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Career Advice

How to become a nurse

nurseWhen you were a child did you dream of being a nurse?  Many many people do, in fact it’s one of the staple occupations cited by primary school children when asked what they want to be when they grow up. For many this desire will dissipate over time, however for others it only grows and increases with the years… if that sounds like you then pay attention because this post should help you along the way!

‘Nurse’ is a term that is surprisingly broad, taking in a large number of disciplines and working environments. Generally when we think of ‘nurse’ we imagine someone caring for patients in a hospital, however the International Council of Nurses states “Nursing encompasses autonomous and collaborative care of individuals of all ages, families, groups and communities, sick or well, in all settings”.

Nursing is a diverse, challenging and potentially very rewarding area to work in – it requires skill, determination, perseverance and above all, an outstanding level of dedication. The profession is one of the most well established and regulated in the UK and the possibilities for upward progression are truly fantastic. While most nurses will find employment within a hospital you should be aware that nurses also work in clinics, care homes, hospices, military facilities, pharmaceutical companies, schools and even private homes.

Types and Grades of Nurses

Within the UK there are generally 3 levels of registered nurse

  • Level One – This is by far the largest category of nurse, with the majority being employed as staff nurses with a very small number undertaking managerial/highly specialised role.

  • Level Two – These are still referred to as Enrolled Nurses or State Enrolled Nurses, and consist of those who completed the old nurses’ training, before the introduction of the Nursing Degree.

  • Specialist Nurses – These are highly qualified medical professionals who have worked for many years in their particular field, completed extra education/training courses and gained a very high level of expertise. Nurses in this category include; nurse practitioners, clinical nurse specialists, nurse Consultants and lecture practitioners.

The hierarchy of registered nurses in the UK is; (from most junior to most senior) staff nurse, senior staff nurse, junior/deputy sister, sister/charge nurse, senior sister/senior ward manager. Nurses salaries operate on a 9 point grading system and range from £13,000 for newly qualified staff nurses to £97,000 for the most senior.

Training to be a Nurse

nursesThe education of registered nurses is carried out by various universities across the UK in a three year Bachelor of Science degree which alternates between teaching in the classroom and work placements within healthcare environments/the community. At this stage, nurses will have the opportunity to specialise in either adult, children’s, mental health or learning disability nursing, but it is worth noting that specialisation in a different field from your original will be possible throughout your career.

Entry Requirements

Each university which offers the nursing degree will request different levels of education from those who apply, however generally they will require at least 5 GCSEs grade A-C and 2 A-levels (A*-C) or equivalent. A small number of healthcare providers operate cadet/apprenticeship schemes which give the candidate a Level 3 NVQ or access to nursing qualification which will then allow them to apply for a university nursing course.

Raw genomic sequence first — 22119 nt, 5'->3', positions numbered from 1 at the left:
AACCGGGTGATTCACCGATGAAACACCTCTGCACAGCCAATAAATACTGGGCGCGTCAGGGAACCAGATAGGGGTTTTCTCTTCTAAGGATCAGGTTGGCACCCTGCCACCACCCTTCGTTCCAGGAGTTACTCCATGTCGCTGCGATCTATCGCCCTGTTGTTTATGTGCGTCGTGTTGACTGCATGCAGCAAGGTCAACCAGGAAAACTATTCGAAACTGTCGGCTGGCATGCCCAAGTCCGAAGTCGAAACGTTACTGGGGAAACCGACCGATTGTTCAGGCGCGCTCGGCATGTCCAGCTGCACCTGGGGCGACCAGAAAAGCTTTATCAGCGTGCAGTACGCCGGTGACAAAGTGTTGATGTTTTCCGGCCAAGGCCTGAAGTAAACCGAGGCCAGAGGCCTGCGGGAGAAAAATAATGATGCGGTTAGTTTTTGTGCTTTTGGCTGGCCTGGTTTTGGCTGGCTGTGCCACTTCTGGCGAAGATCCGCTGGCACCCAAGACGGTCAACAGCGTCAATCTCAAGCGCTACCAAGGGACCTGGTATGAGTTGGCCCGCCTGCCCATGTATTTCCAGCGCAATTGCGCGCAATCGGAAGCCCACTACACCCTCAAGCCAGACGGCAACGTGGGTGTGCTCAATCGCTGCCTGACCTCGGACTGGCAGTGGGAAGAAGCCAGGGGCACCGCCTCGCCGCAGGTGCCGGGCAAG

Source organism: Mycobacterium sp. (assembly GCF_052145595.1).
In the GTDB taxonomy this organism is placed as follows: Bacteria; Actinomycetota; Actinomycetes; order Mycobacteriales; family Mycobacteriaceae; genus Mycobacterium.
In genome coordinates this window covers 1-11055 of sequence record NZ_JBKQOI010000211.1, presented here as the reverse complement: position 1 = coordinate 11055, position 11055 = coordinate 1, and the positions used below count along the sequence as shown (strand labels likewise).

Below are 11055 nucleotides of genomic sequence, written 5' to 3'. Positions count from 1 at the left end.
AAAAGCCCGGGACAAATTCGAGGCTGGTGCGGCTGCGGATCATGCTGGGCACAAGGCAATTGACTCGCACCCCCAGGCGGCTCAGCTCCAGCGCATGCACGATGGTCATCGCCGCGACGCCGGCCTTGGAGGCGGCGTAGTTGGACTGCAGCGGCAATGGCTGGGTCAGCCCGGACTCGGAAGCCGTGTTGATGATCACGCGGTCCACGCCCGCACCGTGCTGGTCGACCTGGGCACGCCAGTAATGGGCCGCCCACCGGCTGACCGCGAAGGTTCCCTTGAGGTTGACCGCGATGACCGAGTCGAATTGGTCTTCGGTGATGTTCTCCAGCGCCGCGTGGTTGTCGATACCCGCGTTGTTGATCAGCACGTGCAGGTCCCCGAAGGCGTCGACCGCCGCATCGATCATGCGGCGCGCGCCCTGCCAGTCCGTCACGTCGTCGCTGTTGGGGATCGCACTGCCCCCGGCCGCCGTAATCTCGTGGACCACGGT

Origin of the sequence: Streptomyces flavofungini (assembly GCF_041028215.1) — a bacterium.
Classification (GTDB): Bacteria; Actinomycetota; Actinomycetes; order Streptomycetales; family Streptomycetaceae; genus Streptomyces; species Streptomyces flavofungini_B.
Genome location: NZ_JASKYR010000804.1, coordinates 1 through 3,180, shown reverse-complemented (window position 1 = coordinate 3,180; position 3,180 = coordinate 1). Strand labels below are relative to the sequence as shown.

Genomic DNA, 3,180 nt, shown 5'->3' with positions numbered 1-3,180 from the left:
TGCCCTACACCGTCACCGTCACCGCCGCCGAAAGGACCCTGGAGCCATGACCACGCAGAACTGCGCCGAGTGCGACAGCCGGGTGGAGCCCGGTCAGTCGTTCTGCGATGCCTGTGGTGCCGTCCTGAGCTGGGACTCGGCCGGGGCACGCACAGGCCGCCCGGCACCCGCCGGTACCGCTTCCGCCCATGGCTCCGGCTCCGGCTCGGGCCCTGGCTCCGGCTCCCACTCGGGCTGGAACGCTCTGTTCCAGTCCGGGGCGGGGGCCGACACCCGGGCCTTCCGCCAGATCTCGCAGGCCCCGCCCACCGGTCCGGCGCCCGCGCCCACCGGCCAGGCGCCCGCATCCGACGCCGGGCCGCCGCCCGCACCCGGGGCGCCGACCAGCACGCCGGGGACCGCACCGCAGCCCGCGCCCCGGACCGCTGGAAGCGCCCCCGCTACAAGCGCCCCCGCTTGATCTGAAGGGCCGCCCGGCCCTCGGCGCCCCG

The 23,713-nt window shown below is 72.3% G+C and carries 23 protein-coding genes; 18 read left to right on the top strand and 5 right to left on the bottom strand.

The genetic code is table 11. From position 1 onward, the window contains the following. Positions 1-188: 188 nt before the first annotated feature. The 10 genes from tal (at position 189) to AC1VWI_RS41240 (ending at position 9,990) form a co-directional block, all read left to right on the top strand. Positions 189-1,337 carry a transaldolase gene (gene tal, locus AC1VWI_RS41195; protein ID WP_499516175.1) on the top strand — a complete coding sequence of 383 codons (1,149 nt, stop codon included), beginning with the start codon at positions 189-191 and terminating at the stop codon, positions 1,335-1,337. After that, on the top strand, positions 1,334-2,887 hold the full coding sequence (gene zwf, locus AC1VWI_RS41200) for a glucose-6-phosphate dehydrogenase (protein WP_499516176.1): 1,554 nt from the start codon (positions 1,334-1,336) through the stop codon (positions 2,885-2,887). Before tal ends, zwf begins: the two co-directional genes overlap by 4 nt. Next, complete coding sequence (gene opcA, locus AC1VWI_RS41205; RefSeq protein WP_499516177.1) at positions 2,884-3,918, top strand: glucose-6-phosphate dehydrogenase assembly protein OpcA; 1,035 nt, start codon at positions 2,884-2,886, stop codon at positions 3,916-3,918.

Type of Person

It goes without saying that to be a nurse requires you to be a very caring person who has a genuine desire to look after the welfare of others. Other personal attributes that universities will look for in a candidate are;

  • Great communication skills – It is vital that you are able to listen to patients and their families, communicate information to them and carry out instructions given to you.

  • Emotional stability – Nurses often work in highly charged and emotive environments, and have to deal with upsetting and often traumatic situations, you need to have the level headedness to be able to deal with these demands in a professional and sensitive manner.

  • Empathy – As a nurse you will be dealing with people in very difficult situations – as such you must be able to empathise with what they are going through and do everything you can to understand and ease their suffering.

  • Flexibility –  Nurses’ working hours are notoriously long, you will most likely be working a 12 hour shift pattern which will include both days and nights, therefore having the flexibility to accommodate this is essential.

  • Problem solving skills – A fantastic nurse will be able to think on their feet and quickly find solutions to problems to ensure that the care given to patients is not compromised.

  • Impartiality and Respect – Medical professionals are required to give each and every patient the best quality and level of care possible regardless of who they are.

  • Dedication – You must have a genuine concern for the welfare of your patients at all times, even if it causes you great inconvenience or difficulty.

So it’s fair to say that being a nurse is much less a job than it is a calling. You will be required to work very hard and give your undivided attention to the care and welfare of your patients, but the opportunities for professional development (and all the perks that come with it) are extremely attractive.

Still fancy a career as a nurse?  Best of luck, we hope you found this brief guide helpful!

But perhaps you might like to consider a different profession? Check out our career directory.



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